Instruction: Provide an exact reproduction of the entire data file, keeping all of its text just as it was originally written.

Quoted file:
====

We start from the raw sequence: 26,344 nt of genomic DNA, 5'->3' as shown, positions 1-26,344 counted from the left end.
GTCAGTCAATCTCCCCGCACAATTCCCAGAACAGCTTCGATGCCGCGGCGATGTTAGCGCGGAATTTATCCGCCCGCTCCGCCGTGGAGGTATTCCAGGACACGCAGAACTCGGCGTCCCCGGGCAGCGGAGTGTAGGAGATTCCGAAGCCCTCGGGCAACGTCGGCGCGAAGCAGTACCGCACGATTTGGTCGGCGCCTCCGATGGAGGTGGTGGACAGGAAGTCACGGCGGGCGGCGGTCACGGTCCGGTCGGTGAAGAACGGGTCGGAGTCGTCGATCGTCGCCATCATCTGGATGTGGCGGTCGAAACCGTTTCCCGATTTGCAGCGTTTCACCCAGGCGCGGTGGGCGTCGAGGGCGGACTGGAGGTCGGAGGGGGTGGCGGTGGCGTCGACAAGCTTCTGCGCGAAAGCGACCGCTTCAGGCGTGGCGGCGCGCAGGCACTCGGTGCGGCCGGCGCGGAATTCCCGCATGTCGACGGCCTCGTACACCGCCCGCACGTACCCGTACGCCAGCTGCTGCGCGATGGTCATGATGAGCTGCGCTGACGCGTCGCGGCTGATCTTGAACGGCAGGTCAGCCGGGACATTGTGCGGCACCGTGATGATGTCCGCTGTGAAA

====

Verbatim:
We start from the raw sequence: 26,344 nt of genomic DNA, 5'->3' as shown, positions 1-26,344 counted from the left end.
GTCAGTCAATCTCCCCGCACAATTCCCAGAACAGCTTCGATGCCGCGGCGATGTTAGCGCGGAATTTATCCGCCCGCTCCGCCGTGGAGGTATTCCAGGACACGCAGAACTCGGCGTCCCCGGGCAGCGGAGTGTAGGAGATTCCGAAGCCCTCGGGCAACGTCGGCGCGAAGCAGTACCGCACGATTTGGTCGGCGCCTCCGATGGAGGTGGTGGACAGGAAGTCACGGCGGGCGGCGGTCACGGTCCGGTCGGTGAAGAACGGGTCGGAGTCGTCGATCGTCGCCATCATCTGGATGTGGCGGTCGAAACCGTTTCCCGATTTGCAGCGTTTCACCCAGGCGCGGTGGGCGTCGAGGGCGGACTGGAGGTCGGAGGGGGTGGCGGTGGCGTCGACAAGCTTCTGCGCGAAAGCGACCGCTTCAGGCGTGGCGGCGCGCAGGCACTCGGTGCGGCCGGCGCGGAATTCCCGCATGTCGACGGCCTCGTACACCGCCCGCACGTACCCGTACGCCAGCTGCTGCGCGATGGTCATGATGAGCTGCGCTGACGCGTCGCGGCTGATCTTGAACGGCAGGTCAGCCGGGACATTGTGCGGCACCGTGATGATGTCCGCTGTGAAA